Tuesday, July 9, 2013

The Ebook Apocalypse, What Would Happen if Amazon Fell? PART I Saints, Sinners, & Statistics

Did you know, that in 2012 eBook revenue surpassed revenue from hardback books for the first time ever in America? And I'm not talking about Amazon's bottom line, I am talking about real numbers from real publishers. That makes a lot of sense to me, considering we are talking about revenues and not total units sold. Publishers like to price eBooks comparably to what their hardback books will go for on Amazon, BN.com etc; and the eBook is without the bulk of paper,  and the need for transportation, warehousing, and the like.

So much is going on in the publishing world, and I feel as though we have all been conditioned to look at in through a red tinged lens in need of blood. But let us step down for a minute.

My first love was books. It would be nice to think that my childhood was all blue skies and ice cream sundaes, but it wasn't. At least in stories when things ended they were usually tied together in neat little bows, the hope that comes from a happy ending in a fictional land is like no other. Pure. So perhaps, I am guilty of not caring so much where the books come from; as much as caring that they exist. And that they continue to exist.

And all writers, readers, and believers should care that books exist.

Barnes & Noble is crippled, and it's likely permanent. So they will either go the way the other massive chain bookstores have gone--conveniently after shutting down tons of the indie stores where they will die a slow and painful death as they wheeze and limp along, OR they will be sold off to Walmart or Microsoft. (Read about B&N's troubles here. I also suggest you read The Amazon Effect here.)

Either way, it seems that arm of book selling is close to changing forever. So where does that leave us?

I live in Las Vegas. Most people have heard of it. It's not some nothing town with no where to shop. Its got anything you could ever hope to see, all in one spectacularly lit place! Well everything except for an indie book store. If there is one here that doesn't just sell used books, I have not been able to find it. Las Vegas boasts a population of more than half a million (569,000+ in 2010) and last year we saw close to 40 MILLION visitors. But the only places I have got to buy new releases are Barnes & Noble, Walmart, Target, and other big box stores. So if B&N bites the dust, the only brick and mortar stores I have to buy new books at have very finite shelf space. At Walmart for example, new releases are on shelves that span roughly the same space as my office door.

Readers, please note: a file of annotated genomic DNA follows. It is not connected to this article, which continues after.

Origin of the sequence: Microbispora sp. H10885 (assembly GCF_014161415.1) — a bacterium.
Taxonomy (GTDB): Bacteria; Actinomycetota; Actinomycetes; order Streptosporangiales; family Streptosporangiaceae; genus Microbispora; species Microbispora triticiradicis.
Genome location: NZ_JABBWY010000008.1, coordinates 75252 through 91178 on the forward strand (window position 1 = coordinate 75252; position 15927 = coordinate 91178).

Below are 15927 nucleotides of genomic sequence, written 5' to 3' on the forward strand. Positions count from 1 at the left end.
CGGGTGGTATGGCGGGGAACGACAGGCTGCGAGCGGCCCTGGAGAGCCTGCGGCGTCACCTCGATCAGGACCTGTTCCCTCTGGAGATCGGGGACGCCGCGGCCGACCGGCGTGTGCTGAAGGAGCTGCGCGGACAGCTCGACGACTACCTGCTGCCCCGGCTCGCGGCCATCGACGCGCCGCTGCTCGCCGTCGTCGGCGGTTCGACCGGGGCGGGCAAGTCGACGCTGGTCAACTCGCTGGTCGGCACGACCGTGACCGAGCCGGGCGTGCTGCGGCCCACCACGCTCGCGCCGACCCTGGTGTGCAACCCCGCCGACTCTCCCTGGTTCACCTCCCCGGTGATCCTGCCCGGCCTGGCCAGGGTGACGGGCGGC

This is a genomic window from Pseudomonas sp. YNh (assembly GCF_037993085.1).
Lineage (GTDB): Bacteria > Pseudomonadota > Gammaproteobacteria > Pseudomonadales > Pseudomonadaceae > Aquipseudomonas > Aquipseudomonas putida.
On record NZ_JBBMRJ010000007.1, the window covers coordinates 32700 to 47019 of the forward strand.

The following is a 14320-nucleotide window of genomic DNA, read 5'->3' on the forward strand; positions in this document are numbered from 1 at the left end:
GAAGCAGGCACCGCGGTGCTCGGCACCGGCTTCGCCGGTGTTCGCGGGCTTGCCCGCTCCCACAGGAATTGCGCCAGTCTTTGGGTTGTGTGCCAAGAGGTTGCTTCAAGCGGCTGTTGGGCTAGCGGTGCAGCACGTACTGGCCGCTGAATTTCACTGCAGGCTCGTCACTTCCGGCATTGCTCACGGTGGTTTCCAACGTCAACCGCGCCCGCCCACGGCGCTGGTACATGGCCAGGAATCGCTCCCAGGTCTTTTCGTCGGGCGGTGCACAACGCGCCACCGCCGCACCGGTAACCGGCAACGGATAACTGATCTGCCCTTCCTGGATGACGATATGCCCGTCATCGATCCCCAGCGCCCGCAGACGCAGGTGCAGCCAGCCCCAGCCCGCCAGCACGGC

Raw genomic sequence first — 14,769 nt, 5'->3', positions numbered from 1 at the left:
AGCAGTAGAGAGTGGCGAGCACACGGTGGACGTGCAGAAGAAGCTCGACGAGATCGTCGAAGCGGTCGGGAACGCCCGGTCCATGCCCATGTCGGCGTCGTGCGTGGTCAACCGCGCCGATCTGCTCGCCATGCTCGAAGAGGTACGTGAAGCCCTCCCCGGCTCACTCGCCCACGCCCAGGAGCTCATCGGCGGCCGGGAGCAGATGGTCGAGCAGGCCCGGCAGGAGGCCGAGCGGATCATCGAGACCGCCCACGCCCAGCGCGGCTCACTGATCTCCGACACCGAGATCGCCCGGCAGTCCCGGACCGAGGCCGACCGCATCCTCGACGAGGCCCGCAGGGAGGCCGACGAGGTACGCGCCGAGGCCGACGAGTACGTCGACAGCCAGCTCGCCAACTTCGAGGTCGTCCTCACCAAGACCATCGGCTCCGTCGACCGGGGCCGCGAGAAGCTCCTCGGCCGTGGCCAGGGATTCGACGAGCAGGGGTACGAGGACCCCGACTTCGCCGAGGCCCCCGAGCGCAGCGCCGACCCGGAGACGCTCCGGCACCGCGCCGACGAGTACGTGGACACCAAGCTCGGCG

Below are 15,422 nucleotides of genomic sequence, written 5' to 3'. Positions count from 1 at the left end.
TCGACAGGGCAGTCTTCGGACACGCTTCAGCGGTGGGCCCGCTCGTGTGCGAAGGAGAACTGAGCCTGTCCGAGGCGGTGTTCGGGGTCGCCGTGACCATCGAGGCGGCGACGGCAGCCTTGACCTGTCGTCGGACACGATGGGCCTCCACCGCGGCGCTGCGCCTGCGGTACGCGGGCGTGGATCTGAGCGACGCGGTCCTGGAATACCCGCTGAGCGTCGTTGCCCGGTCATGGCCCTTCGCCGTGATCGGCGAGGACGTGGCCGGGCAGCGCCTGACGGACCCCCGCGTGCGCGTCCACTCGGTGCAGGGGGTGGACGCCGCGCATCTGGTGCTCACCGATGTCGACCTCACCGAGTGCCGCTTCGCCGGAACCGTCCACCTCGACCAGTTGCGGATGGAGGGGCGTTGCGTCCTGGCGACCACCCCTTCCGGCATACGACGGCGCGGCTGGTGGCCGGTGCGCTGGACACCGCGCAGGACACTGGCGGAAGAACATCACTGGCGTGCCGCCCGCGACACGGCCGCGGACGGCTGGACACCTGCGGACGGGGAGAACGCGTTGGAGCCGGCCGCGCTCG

So forgive me, if I have become increasingly paranoid about where I am going to be able to buy books. If I had to pick between the nostalgia of a bookstore, and  all the books I could ever hope to read, I'd pick the books every single time.

It's no secret that I am a fan of Amazon, but that doesn't mean I think they are devoid of fault.

Which leads me to this: Pretend for a moment, that all the people wishing for Amazon's demise could will that into existence. That is what we are going to explore in this blog series. Originally three parts, it has been expanded to include some new articles that came out last week. Though a lot of the scenarios we will be weaving through are hypothetical, this series will require you have an open mind. If you aren't capable of thinking outside of, "Amazon bad. Evil. Must kill." I'll still love you, but you might want to sit this one out.


Katherine Hajer said...

Cool! Sounds like a great series. I'm sorry to hear about the bookstore situation in Las Vegas, though.

John Wiswell said...

There only being one big distributor is bad both if they win or if they fail. The in the former case the consumer can be gouged and products of lesser quality and thinner profit margins can flood the market, and in the latter there's an utter collapse. And I still use and support Amazon.

There are many reasons to want competition. That Apple was willing to dive so deep into becoming a competitor and got tackled is a shame - I hope they will still solidify their platform. All those iDevices make it the most natural competition, over niche sources like Smashwords or Lulu.

Angela Kulig said...

Thanks Katherine, I am sad too. I would totally support one if I had it, they don't fill the same role that Amazon does.

John, ITA. I think Apple is the only one who has a chance to really compete in this market and they had to be stupid. (I talk about this later in the series) But just the number of I-things there are should make them a major player. People like things that are easy, it's easy to buy Kindle books for your Kindle and it's easy to buy ibooks for your ipad/phone etc.